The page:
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Vanilla JS Project: Make a Cookie Banner

Vanilla JS Project: Make a Cookie Banner

Hey CodeNewbies and welcome! If you’re here it’s because you’re looking for a project to practice your Javascript skills. Well you’ve come to the right place! This Vanilla JS project to make a cookie banner will help you practice manipulating the DOM (Document Object Model), as well as thinking like a developer. Includes cookie banner Codepen example!

Estimated reading time: 6 minutes

There are three problems in this post that we’re going to solve:

Feel free to stick with just the first part of this project if you’d like a simple project.

a cookie banner sits at the top of a web page above the header area

cookie banner with green button sits above the page header area
Yield: Manipulate DOM

Cookie Consent Banner with Vanilla JS

Prep Time: 5 minutes
Active Time: 20 minutes
Additional Time: 10 minutes
Total Time: 35 minutes
Difficulty: Code Newbie

Create and manipulate DOM elements in this easy to get started, real world tutorial.


  1. Paste this HTML in the HTML section of your Pen & Paste this CSS in the CSS section of your Pen.

    Your pen should look a bit like a web page:

    screenshot of the codepen project which has a header, body and footer that resemble a web page
  2. Create a div element in the JS section of your Pen by using the createElement() method.
  3. Add a class name and insert text and a button into the Cookie Consent Banner using classList.add() and innerHTML methods. You can use this HTML for your innerHTML content if you'd like.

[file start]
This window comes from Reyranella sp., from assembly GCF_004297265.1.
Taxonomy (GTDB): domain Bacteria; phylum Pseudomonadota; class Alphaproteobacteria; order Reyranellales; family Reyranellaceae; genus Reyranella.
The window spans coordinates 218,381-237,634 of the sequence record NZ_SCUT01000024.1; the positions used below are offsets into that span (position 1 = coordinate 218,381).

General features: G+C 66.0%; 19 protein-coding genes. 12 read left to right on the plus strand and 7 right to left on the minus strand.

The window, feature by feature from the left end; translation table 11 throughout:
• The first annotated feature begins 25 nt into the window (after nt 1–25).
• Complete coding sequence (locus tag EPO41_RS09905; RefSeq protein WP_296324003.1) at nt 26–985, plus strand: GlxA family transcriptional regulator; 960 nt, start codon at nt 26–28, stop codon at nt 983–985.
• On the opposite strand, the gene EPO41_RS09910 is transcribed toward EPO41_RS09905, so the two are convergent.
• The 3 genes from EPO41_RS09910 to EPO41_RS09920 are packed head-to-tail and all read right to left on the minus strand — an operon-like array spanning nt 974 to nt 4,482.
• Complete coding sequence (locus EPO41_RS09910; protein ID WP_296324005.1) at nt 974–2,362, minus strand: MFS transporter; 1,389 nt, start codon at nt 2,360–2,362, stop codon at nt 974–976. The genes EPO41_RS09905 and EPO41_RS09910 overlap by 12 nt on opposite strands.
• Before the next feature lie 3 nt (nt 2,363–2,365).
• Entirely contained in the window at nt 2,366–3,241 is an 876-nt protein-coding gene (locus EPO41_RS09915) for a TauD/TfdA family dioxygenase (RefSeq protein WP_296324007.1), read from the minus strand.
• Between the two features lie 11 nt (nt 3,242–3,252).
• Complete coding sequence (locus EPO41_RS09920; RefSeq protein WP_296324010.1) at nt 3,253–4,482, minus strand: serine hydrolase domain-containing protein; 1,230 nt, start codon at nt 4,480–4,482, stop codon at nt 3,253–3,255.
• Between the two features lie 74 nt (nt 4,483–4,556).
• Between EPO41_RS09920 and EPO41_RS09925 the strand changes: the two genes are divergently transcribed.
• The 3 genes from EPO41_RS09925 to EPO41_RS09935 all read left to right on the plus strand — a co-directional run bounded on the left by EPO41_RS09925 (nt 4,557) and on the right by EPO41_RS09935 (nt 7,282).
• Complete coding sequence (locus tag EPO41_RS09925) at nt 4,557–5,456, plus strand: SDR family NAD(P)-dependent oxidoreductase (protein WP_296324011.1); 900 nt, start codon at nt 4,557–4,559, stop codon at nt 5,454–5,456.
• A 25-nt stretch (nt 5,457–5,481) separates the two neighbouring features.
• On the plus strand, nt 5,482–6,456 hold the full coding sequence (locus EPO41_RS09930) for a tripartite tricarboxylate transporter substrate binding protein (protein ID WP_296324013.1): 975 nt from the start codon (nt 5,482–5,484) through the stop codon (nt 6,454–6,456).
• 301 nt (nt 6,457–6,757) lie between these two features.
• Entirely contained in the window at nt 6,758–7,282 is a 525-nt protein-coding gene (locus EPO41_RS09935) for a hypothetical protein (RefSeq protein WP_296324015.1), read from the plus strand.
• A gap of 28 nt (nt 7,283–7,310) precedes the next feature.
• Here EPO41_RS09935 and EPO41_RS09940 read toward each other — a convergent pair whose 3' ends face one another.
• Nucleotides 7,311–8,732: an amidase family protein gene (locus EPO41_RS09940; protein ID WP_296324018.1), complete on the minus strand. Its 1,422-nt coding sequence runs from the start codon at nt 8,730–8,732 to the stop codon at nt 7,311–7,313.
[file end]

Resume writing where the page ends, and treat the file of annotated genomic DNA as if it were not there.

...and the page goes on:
screenshot showing how classList add and inner HTML were used to manipulate the DOM element
  4. Insert this DOM element you've created into the DOM using prepend()
    the div element created has been added into the DOM. The cookie banner is currently unstyled
  5. Style the Cookie Banner. You can use this CSS, or design it yourself.
    the cookie banner and button are now styled
  6. Remove the Cookie Banner when the user clicks the button. Use querySelector to select the button by its class and store it in a variable. Add an event listener for the click event to the button variable you created. Use the remove() method to remove the banner element from the DOM.
  7. OPTIONAL: Add a setTimeout() function within the event handler to prepare for the next steps.
    the remove method is wrapped in a set timeout function for 1000 miliseconds

Did you make your own Cookie Banner?

Share yours on social and link this article for your friends!

Create Feedback for the user with Vanilla Javascript

the cookie banner button text now says bye bye and the button almost appears like it's pressed downwards

To build a user friendly interface for the cookie banner, we need to tell the user something happened when they clicked the button.

How to upgrade the usability of the cookie banner:

We can use setAttribute() on the aria-pressed attribute to tell non or low vision users that the button has been pressed. Inside of the event listener, use the setAttribute function to grab the aria-pressed attribute and change its value to true.

the set attribute function is called on the button to change the aria-pressed attribute from false to true

We can use Vanilla JS to add a class name to the button called 'clicked':

the class list add methods are called on the button to add a class called "clicked" to the button.

Along with this Javascript added class, we can use CSS to change the look of the button when it is clicked on for visual users:

border and outline styles are added to the clicked class to make the button change when it's been clicked on

Finally, we can also use textContent to update the button text.

code inside the event listener shows how textContent is called on the button element and the words "bye bye" are inserted to replace the original "Got It" button text